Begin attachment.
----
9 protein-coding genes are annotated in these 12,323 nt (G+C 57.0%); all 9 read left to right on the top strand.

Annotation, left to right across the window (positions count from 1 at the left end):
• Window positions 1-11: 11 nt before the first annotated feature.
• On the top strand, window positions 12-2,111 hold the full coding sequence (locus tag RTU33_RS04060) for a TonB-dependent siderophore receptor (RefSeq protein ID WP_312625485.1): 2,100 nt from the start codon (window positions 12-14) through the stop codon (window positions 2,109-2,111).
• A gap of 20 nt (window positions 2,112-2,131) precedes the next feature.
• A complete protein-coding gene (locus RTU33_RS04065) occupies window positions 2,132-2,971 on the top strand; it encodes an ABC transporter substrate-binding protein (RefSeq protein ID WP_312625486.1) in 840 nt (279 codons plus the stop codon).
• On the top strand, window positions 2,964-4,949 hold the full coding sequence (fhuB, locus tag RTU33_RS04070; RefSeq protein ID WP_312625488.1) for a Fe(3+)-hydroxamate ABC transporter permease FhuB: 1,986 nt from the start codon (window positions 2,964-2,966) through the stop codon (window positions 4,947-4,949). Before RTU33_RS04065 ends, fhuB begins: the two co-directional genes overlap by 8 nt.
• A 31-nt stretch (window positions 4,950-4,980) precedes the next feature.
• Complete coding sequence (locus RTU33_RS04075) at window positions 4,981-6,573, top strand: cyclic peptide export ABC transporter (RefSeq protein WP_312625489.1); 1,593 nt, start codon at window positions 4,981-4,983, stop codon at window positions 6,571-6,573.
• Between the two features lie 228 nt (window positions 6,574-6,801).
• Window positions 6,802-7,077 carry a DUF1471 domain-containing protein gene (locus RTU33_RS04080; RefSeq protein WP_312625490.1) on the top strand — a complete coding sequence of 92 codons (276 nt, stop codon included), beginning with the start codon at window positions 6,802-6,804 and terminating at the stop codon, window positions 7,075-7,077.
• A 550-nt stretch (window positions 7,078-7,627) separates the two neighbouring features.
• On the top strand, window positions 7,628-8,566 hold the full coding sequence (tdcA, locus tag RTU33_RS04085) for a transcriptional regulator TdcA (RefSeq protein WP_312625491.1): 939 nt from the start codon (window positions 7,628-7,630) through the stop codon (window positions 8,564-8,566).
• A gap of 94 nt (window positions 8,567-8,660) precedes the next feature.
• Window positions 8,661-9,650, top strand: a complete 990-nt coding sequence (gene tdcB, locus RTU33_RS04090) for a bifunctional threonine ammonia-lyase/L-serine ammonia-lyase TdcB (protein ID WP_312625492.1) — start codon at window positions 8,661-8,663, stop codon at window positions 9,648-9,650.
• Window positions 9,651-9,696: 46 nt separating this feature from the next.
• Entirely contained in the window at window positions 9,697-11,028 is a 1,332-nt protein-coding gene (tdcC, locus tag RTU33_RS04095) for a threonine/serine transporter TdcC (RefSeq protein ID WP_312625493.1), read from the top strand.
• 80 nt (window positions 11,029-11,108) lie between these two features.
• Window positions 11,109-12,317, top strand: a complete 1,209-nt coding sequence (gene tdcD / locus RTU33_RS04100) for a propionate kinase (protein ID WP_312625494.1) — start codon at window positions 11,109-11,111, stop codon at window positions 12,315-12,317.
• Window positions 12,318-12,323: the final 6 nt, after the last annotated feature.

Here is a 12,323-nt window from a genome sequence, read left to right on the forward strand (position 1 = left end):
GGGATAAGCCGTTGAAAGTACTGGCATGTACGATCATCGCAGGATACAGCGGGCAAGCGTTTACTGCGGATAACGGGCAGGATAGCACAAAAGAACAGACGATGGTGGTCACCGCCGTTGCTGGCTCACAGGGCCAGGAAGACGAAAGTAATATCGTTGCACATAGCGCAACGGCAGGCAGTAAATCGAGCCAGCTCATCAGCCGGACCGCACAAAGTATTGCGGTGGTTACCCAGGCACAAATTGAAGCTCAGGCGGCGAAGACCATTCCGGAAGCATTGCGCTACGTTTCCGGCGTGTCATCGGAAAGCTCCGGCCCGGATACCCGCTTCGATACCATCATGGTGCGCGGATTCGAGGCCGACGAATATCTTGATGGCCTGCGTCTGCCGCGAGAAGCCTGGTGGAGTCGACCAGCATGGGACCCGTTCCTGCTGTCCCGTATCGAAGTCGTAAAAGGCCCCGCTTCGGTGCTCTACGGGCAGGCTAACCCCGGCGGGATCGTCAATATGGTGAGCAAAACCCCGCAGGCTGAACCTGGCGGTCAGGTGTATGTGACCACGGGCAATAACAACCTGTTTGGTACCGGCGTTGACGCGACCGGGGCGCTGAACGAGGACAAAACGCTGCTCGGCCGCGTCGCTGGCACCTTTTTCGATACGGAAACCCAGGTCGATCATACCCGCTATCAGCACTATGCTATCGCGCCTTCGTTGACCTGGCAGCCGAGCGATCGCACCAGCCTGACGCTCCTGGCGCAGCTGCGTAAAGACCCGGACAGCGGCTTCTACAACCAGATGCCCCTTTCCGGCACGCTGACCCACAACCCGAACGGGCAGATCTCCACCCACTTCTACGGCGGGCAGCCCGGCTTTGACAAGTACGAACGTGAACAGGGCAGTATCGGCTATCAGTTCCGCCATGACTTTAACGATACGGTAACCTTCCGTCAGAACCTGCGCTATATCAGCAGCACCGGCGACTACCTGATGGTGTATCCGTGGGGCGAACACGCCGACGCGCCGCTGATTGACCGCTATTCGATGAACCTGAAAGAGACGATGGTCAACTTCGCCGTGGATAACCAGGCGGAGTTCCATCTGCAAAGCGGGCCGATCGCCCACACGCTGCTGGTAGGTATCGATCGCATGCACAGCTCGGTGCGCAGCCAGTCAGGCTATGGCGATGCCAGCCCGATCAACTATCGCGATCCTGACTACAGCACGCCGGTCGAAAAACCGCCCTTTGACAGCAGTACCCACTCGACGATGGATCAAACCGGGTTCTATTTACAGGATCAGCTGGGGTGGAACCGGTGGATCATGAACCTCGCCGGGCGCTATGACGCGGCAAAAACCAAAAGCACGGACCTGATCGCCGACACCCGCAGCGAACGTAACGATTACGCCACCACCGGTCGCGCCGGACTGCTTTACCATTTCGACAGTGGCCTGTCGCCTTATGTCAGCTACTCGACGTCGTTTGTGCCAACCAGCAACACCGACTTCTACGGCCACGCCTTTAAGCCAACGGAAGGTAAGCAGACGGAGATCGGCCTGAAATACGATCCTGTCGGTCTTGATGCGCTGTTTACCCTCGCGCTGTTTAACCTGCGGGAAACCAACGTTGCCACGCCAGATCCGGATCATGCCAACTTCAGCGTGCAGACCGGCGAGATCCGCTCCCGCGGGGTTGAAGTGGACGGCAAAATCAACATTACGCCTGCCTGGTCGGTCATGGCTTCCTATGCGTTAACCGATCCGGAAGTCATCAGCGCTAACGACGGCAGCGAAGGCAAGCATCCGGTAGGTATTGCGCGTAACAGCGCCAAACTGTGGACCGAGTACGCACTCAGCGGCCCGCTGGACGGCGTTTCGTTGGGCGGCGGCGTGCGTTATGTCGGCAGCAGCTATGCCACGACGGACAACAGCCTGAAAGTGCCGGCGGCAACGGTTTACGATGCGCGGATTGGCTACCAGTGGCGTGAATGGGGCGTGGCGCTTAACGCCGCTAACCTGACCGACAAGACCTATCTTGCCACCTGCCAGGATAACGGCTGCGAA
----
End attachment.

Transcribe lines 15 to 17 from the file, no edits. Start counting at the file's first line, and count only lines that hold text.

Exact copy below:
• Window positions 8,661-9,650, top strand: a complete 990-nt coding sequence (gene tdcB, locus RTU33_RS04090) for a bifunctional threonine ammonia-lyase/L-serine ammonia-lyase TdcB (protein ID WP_312625492.1) — start codon at window positions 8,661-8,663, stop codon at window positions 9,648-9,650.
• Window positions 9,651-9,696: 46 nt separating this feature from the next.
• Entirely contained in the window at window positions 9,697-11,028 is a 1,332-nt protein-coding gene (tdcC, locus tag RTU33_RS04095) for a threonine/serine transporter TdcC (RefSeq protein ID WP_312625493.1), read from the top strand.